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I came across many sentences , in few the same is correct but in other its use was incorrect. Although going through many sites, didn't understand the difference.

The police started the investigation but couldn't complete the same .

Here there is no error as per exam answer key.

When you have gone through my notes, give the same to me.

In this, use of the same is wrong.

Whats the difference. How to use 'the same' in correct way.

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    Where did you find the sentences? who said that one is correct and the other is wrong? – successive suspension Nov 9 '19 at 6:46
  • @Englishmonger These questions are from SSC CGL exam taken by Indian government – Pradeep Nov 9 '19 at 7:19
  • The use of the same is grammatical in both sentences. And it's more common that a previous comment is suggesting. I wouldn't say I hear—or read—it frequently, but it's certainly used and not at all obsolete. (1) I'm going to study now. I suggest you do the same. (2) I ate a hamburger for dinner that night. I ate the same (thing) the following night too. – Jason Bassford Nov 9 '19 at 13:19
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    As a BritEnglish speaker I agree with your answers: both are correct but very rarely used. However in IndEnglish (definitely not quite the same!) 'the same' is used in this sense much more frequently, but I'm not a native IndEnglish speaker so couldn't comment on the specific rules for it. – simon at rcl Nov 9 '19 at 17:16
  • @JasonBassfordSupportsMonica Your examples are correct and very common usage. But OP's constructions are very unidiomatic. I can't see why anyone would use OP's exact sentence construction. I can't think of a situation where anyone would say "I started eating a cheese burger but couldn't finish the same" instead of "I started eating a cheese burger but couldn't finish it". – AIQ Nov 10 '19 at 10:42
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Based on the other comments and the differences in Canadian English between the two sentences, I think I can answer your question.

The police started the investigation but couldn't complete the same.

In Canadian English, this sentence would become the following:

The police started the investigation but couldn't complete it.

"it" is used because the object of the sentence, "investigation", is a singular noun. Compare this to the next sentence in Canadian English:

When you have gone through my notes, give them to me.

"them" is used because the object is a plural noun, "notes".

Going back to your original sentences, I think "the same" is correct in the first sentence because in Indian English "the same" is used to substitute for "it" and to refer to a singular object/noun. The second sentence is incorrect because using "the same" would mean using it to substitute for "them" and to refer to a plural object/noun.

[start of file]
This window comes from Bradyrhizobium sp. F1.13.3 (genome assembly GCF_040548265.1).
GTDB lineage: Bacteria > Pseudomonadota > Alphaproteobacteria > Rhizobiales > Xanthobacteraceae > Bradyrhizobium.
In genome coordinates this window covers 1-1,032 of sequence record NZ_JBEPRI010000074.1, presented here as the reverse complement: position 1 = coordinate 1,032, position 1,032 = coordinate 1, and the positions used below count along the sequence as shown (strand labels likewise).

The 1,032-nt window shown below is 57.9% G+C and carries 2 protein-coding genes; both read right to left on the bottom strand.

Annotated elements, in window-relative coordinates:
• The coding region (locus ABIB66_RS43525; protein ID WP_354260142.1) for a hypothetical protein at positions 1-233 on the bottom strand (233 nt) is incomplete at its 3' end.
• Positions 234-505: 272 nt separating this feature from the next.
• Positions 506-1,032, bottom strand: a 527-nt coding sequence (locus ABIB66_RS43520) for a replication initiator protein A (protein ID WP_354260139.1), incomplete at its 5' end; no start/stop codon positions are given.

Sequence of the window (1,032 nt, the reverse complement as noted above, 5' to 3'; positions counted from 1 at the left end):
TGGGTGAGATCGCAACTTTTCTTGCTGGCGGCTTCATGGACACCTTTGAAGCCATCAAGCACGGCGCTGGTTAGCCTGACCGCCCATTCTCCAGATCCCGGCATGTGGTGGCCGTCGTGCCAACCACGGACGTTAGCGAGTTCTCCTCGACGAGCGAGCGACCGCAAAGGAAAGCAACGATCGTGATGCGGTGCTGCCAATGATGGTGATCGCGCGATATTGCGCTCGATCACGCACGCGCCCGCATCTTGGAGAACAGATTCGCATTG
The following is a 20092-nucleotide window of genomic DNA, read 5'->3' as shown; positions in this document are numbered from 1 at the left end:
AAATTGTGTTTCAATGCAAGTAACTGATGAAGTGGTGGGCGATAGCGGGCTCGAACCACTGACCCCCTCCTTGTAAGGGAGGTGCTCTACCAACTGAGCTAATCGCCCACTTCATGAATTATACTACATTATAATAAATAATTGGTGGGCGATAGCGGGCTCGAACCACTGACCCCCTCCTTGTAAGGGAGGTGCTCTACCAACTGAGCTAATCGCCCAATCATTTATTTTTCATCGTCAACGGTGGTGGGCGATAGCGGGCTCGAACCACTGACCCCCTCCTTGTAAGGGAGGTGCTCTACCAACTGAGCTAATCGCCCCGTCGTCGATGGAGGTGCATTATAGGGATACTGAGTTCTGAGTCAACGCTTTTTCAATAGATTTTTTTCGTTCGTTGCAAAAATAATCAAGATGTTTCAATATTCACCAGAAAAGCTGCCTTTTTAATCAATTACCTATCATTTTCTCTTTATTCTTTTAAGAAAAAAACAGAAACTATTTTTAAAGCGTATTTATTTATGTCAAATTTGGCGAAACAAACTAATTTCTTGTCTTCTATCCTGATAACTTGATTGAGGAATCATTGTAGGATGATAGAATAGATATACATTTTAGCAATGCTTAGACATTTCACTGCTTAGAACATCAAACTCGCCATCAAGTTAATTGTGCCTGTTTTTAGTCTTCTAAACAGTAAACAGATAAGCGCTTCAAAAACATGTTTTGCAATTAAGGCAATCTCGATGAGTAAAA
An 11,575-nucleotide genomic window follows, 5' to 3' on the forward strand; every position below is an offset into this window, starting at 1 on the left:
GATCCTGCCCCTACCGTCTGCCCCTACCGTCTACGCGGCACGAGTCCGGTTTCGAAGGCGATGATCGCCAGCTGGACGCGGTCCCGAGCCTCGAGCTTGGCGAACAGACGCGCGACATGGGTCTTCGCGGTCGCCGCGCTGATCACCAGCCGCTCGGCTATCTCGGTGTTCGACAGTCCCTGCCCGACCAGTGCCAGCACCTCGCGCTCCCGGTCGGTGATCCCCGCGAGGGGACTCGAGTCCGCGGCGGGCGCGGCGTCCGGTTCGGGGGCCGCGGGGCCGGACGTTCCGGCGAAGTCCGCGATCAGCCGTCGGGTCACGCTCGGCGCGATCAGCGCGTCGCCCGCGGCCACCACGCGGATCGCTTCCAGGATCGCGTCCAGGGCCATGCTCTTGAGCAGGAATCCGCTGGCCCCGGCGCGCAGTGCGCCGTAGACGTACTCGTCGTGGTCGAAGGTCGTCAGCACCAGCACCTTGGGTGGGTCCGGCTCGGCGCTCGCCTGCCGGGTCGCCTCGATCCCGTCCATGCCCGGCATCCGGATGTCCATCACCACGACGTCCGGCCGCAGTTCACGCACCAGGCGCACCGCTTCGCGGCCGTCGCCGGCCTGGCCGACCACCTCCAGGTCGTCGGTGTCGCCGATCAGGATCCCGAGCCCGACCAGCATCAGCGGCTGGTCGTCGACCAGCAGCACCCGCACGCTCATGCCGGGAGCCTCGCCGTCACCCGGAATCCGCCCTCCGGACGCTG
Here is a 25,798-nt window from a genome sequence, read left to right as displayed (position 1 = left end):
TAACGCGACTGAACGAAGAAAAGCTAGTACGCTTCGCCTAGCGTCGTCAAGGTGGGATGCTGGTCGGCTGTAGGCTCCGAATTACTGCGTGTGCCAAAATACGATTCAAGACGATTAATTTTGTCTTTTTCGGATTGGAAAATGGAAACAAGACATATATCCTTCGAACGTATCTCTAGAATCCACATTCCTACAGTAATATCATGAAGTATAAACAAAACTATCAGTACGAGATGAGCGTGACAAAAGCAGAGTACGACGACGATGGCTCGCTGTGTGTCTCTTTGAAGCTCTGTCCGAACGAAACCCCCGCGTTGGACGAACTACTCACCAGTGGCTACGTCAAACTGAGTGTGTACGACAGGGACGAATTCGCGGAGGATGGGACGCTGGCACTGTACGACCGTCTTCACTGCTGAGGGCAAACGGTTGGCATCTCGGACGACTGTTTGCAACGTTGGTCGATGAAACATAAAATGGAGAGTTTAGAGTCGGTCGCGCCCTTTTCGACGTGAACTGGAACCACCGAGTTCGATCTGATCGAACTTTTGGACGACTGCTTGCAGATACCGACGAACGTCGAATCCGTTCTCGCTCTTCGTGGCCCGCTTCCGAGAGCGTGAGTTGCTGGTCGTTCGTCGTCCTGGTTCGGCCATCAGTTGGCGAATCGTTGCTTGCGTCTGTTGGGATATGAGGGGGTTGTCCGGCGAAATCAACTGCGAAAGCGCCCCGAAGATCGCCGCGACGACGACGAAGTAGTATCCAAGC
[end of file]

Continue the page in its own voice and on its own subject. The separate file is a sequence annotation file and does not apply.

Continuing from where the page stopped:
I'm not a native Indian English speaker, so it's hard to tell how correct my answer is with only two examples to apply it to, but hopefully this is helpful.

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In legal language and in administrative law (government) language, you do see same or the same used like that regardless of the variety of English. I only give four country examples below. I think those are enough.

My example: - They did not complete the investigation of (the) same. [same would have to be defined earlier in the text]

It is considered very formal and is used in most varieties of formal, legal or administrative English.

It refers to some matter or subject previously mentioned in a text.

Example from a court case cited online:

US:

"Thereupon, the witnesses were duly sworn and the Court then heard testimony from the various witnesses for the State and the defendant, and at the conclusion of same and after due consideration, the Court does hereby sustain the Motion to have the juvenile jurisdiction of this matter waived and the proceeding transferred to the criminal jurisdiction of this Court and to have the defendant tried as an adult rather than as a juvenile and gave its finding of fact and conclusion of law concerning same...."

same

In the paragraph above, the word same refers to the testimony of all the witnesses.

Here's one from South Africa: same

It is used six times in the text.

4) That the first respondent be ordered to pay the costs of this application; alternatively, the first and second respondent, jointly and severally, be ordered to pay the costs of this application in the event the second respondent opposes same.

And here is one from Northern Ireland.

[...] relating to disputes over the title to Folio 2974 and the litigation over many years now in respect of same. Northern Ireland - same

I recommend not using it in normal circumstances.

Also, for me, this: When you have gone through my notes, give the same to me. is not really great.

When you have gone through my notes, give them back to me.

And this: The police started the investigation but couldn't complete the same. could conceivably be found in a not-so-well-written police report.

The formal nature of same does not go well with couldn't. But police officers are not known for being good writers.

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  • Thanks but why you replaced the same in second sentence. When you have gone through my notes give them to me. Is the same incorrectly used here. – Pradeep Nov 10 '19 at 3:36
  • @Pradeep It should be clear that "same" or "the same" would not be used in a non-legal context. I stated that clearly. – Lambie Nov 10 '19 at 16:56

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